Gabby Reece has seen the ins and outs of the sports marketing world.
After graduating from Florida State University, the athlete spent years on the professional volleyball circuit. That career led her to high-profile partnerships with brands like Nike and launching her own fitness brand, XPT Extreme Performance Training with her husband, professional surfer Laird Hamilton. She’s also penned multiple books, including My Foot Is Too Big for the Glass Slipper: A Guide to the Less Than Perfect Life.
Along the way, Reece has learned quite a few lessons in how brands should approach marketing partnerships with athletes—in particular, female athletes. Reece opened up about those lessons—and how she’s managed her own businesses during the ongoing pandemic—at the Brandweek Sports Marketing Summit this week.
Despite the sexism and gender imbalances that still persist in the world of professional sports today, Reece said that there are unique opportunities available to female athletes. In part, that’s because there are fewer women than there are male athletes at the top levels of sport.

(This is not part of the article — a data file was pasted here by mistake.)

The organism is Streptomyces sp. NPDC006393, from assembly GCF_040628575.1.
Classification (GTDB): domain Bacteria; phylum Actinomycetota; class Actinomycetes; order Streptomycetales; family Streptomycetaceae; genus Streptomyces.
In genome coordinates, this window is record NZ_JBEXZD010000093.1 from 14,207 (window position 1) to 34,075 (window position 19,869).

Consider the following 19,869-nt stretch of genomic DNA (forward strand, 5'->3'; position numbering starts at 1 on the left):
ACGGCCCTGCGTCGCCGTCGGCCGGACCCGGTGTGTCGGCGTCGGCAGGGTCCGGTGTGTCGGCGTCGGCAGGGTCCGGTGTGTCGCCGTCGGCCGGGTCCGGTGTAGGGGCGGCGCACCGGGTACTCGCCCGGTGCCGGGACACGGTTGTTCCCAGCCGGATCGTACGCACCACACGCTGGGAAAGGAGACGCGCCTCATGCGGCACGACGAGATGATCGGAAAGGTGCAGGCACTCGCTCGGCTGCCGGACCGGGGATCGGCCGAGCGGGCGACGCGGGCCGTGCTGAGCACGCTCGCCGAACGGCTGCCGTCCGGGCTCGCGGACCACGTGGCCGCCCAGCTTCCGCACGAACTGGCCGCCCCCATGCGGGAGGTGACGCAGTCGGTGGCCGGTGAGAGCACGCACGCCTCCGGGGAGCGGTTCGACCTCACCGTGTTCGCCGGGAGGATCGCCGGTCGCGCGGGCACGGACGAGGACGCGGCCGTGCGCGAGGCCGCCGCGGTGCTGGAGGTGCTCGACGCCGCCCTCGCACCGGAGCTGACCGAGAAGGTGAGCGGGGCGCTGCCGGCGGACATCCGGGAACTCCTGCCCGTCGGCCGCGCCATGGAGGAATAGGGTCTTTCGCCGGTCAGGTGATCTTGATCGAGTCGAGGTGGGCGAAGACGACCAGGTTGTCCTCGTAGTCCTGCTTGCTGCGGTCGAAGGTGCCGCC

“If you can be a good female athlete, the landscape is yours because there are a lot less women doing it,” she told Adweek senior editor Terry Stanley. “We’re drawn to women athletes by more than just their performance. We want to know more about her. There are opportunities for these female athletes to inspire, just by their stories.”
There are opportunities for brands, too. But what’s needed for a unique, individualized approach “Women are navigating different terrain than male athletes,” she said. “For brands who want to partner with women athletes, it’s more about: ‘What is the brand, what are you trying to sell, and how do women connect with that?’”
But like everything, opportunities for female athletes have been affected by the Covid-19 pandemic, as events have been put on pause and advertising budgets have shifted. However, new opportunities have presented themselves, and Reece said it’s important for athletes to “get out there and just start connecting and communicating with brands.” Those who are able to take advantage of what comes at this time and make the most of this moment, she said, will be those who come out on the other side in a stronger position.
“It’s all it’s who’s going to be able to transcend into this big shift,” said Reece. “That’s where the people who can really stand out and sustain are going to certainly thrive.”
Reece said that in her own career, it was working with and watching brands and agencies like Nike and Wieden+Kennedy that served as a crash course in storytelling and brand building that’s served her own perspective in the years since.
As she said: “I learned that whether it was just an image or a spot, that telling the story correctly and beautifully was really powerful.”